Nat Neurosci 2005, 8:1684-9. PubMed Abstract | Publisher Full Text OpenURL

  18. Muller JR, Metha AB, Krauskopf J, Lennie P: Rapid adaptation in visual cortex to the structure of images.

    Science 1999, 285:1405-8. PubMed Abstract | Publisher Full Text OpenURL

  19. Suga N: Role of corticofugal feedback in hearing.

    J Comp Physiol A Neuroethol Sens Neural Behav Physiol 2008, 194:169-83. PubMed Abstract | Publisher Full Text OpenURL

  20. Bidelman GM, Gandour JT, Krishnan A: Cross-domain effects of music and language experience on the representation of pitch in the human auditory brainstem.

    J Cogn Neurosci 2009, 23:425-434. PubMed Abstract | Publisher Full Text OpenURL

  21. Kraus N, Skoe E, Parbery-Clark A, Ashley R: Experience-induced malleability in neural encoding of pitch, timbre, and timing.

    Ann NY Acad Sci 2009, 1169:543-57. PubMed Abstract | Publisher Full Text | PubMed Central Full Text OpenURL

  22. Gaab N, Tallal P, Kim H, Lakshminarayanan K, Archie JJ, Glover GH, Gabrieli JD: Neural correlates of rapid spectrotemporal processing in musicians and nonmusicians.

    Ann NY Acad Sci 2005, 1060:82-8. PubMed Abstract | Publisher Full Text OpenURL

  23. Besson M, Schon D, Moreno S, Santos A, Magne C: Influence of musical expertise and musical training on pitch processing in music and language.

    Restor Neurol Neurosci 2007, 25:399-410. PubMed Abstract | Publisher Full Text OpenURL

  24. Chandrasekaran B, Kraus N: Music, noise-exclusion, and learning.

    Music Percept 2010, 27:297-306. Publisher Full Text OpenURL

  25. Morais J, Periot A, Lidji P, Kolinsky R: Music and dyslexia.

    Int J Arts Technolog 2010, 3:177-194. Publisher Full Text OpenURL

  26. Zatorre RJ, Gandour JT: Neural specializations for speech and pitch: Moving beyond the dichotomies.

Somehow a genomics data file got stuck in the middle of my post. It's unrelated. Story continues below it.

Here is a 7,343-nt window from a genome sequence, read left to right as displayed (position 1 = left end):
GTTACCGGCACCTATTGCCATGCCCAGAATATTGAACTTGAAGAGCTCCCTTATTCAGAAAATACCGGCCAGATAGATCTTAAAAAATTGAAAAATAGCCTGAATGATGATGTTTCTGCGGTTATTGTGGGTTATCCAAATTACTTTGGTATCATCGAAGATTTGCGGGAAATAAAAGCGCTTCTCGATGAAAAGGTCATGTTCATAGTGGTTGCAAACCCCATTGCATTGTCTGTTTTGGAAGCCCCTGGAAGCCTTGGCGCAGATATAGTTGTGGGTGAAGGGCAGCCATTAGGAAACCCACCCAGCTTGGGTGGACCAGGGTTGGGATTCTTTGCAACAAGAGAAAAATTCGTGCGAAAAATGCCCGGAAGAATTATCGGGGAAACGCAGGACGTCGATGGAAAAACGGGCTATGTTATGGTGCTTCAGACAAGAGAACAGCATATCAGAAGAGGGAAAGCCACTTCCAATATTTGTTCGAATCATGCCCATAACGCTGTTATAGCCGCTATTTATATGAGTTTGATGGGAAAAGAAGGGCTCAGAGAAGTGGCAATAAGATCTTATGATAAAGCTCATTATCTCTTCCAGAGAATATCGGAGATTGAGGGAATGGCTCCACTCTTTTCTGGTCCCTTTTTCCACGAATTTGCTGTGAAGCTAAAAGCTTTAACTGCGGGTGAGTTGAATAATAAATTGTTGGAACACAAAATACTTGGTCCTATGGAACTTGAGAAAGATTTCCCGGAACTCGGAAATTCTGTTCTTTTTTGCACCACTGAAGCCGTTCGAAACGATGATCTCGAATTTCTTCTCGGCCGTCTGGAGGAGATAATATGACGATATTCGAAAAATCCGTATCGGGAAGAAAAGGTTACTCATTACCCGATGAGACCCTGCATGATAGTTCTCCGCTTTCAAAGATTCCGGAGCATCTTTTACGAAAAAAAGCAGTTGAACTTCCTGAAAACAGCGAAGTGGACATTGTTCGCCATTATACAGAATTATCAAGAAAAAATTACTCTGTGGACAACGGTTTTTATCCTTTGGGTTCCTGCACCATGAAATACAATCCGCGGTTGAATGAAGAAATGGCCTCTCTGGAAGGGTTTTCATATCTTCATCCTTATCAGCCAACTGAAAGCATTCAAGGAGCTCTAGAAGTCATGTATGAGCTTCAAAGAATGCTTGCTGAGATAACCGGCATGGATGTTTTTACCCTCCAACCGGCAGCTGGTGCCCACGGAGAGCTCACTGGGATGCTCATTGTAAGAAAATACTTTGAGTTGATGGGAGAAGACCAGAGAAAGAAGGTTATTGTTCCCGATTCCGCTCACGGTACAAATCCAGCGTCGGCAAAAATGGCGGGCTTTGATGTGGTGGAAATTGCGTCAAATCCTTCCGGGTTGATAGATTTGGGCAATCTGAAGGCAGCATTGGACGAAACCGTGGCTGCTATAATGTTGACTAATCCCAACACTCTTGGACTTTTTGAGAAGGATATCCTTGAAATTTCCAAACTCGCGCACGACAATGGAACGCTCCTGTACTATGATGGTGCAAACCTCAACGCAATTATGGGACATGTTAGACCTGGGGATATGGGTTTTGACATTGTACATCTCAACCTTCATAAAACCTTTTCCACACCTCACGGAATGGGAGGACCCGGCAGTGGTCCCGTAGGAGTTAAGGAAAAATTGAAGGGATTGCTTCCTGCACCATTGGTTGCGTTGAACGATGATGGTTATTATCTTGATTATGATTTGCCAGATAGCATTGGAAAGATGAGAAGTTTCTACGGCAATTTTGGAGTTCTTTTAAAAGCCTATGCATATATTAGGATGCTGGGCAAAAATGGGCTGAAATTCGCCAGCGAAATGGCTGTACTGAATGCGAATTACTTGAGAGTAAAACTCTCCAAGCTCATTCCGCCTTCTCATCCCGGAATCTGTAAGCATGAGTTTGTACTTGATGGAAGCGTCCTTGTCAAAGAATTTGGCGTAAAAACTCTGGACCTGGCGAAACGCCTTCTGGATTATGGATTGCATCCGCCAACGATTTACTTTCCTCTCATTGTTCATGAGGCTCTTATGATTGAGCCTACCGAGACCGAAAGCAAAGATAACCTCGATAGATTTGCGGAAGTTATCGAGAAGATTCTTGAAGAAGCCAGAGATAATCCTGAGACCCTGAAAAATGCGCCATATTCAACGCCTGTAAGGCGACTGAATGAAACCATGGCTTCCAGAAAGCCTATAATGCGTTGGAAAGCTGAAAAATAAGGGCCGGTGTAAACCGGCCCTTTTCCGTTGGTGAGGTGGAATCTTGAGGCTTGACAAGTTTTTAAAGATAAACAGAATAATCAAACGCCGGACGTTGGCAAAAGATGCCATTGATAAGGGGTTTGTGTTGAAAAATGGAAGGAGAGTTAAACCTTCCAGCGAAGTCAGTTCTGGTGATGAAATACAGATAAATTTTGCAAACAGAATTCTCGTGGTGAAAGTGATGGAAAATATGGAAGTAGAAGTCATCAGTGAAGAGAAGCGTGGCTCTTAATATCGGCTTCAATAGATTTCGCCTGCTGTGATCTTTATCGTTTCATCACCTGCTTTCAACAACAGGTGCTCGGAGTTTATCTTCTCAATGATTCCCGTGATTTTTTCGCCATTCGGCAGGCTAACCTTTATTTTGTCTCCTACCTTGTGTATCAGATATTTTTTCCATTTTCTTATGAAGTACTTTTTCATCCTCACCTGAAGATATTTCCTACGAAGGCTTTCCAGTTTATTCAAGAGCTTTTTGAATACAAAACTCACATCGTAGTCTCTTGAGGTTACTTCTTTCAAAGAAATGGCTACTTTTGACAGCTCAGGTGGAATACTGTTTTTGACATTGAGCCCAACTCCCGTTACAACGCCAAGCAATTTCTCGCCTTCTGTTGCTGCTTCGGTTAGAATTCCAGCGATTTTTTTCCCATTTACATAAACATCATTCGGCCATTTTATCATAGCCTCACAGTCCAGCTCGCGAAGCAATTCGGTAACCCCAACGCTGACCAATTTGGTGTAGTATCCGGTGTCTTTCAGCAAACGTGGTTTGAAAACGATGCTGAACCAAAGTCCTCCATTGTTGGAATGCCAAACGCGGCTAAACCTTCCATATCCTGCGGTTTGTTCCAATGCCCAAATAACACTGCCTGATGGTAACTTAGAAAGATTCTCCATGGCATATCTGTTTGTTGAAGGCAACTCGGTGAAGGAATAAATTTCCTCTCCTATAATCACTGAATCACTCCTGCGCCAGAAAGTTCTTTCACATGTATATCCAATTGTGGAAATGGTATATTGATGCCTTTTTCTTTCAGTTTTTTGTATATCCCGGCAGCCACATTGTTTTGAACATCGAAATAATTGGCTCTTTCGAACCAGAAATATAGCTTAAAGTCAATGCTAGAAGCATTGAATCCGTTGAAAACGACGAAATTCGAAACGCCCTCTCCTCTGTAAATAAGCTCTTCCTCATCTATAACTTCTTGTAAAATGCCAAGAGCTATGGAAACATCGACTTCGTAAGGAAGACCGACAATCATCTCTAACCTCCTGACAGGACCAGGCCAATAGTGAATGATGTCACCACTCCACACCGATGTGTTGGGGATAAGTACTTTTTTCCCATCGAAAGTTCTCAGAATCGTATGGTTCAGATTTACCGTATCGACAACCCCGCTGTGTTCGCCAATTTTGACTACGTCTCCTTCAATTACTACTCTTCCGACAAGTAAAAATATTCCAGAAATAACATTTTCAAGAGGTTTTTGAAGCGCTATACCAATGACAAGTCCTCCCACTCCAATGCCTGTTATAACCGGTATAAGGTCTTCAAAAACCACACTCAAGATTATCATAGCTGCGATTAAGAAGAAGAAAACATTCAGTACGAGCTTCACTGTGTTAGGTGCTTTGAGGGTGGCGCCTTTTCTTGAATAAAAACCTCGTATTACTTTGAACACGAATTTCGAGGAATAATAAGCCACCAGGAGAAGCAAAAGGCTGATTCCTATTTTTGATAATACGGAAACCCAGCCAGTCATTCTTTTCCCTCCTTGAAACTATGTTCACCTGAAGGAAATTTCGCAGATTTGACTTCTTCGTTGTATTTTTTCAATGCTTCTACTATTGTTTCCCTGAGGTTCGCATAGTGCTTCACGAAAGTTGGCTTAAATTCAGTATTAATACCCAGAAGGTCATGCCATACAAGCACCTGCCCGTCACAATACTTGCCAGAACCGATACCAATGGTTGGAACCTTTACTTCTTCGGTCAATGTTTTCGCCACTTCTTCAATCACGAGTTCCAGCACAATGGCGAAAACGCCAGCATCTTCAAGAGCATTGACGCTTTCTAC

Philos Trans R Soc Lond B Biol Sci 2008, 363:1087-104. PubMed Abstract | Publisher Full Text | PubMed Central Full Text OpenURL

  27. Patel AD: Why would musical training benefit the neural encoding of speech? The opera hypothesis.

    Front Psychol 2011, 2:142. PubMed Abstract | Publisher Full Text | PubMed Central Full Text OpenURL

  28. Forgeard M, Schlaug G, Norton A, Rosam C, Iyengar U: The relation between music and phonological processing in normal-reading children and children with dyslexia.

    Music Percept 2008, 25:383-390. Publisher Full Text OpenURL

  29. Overy K: Dyslexia and music. From timing deficits to musical intervention.

    Ann NY Acad Sci 2003, 999:497-505. PubMed Abstract | Publisher Full Text OpenURL

  30. Huss M, Verney JP, Fosker T, Mead N, Goswami U: Music, rhythm, rise time perception and developmental dyslexia: Perception of musical meter predicts reading and phonology.

    Cortex 2010. OpenURL

  31. Anvari SH, Trainor LJ, Woodside J, Levy BA: Relations among musical skills, phonological processing, and early reading ability in preschool children.

    J Exp Child Psychol 2002, 83:111-30. PubMed Abstract | Publisher Full Text OpenURL

  32. Ahissar M, Hochstein S: The reverse hierarchy theory of visual perceptual learning.

    Trends Cogn Sci 2004, 8:457-64. PubMed Abstract | Publisher Full Text OpenURL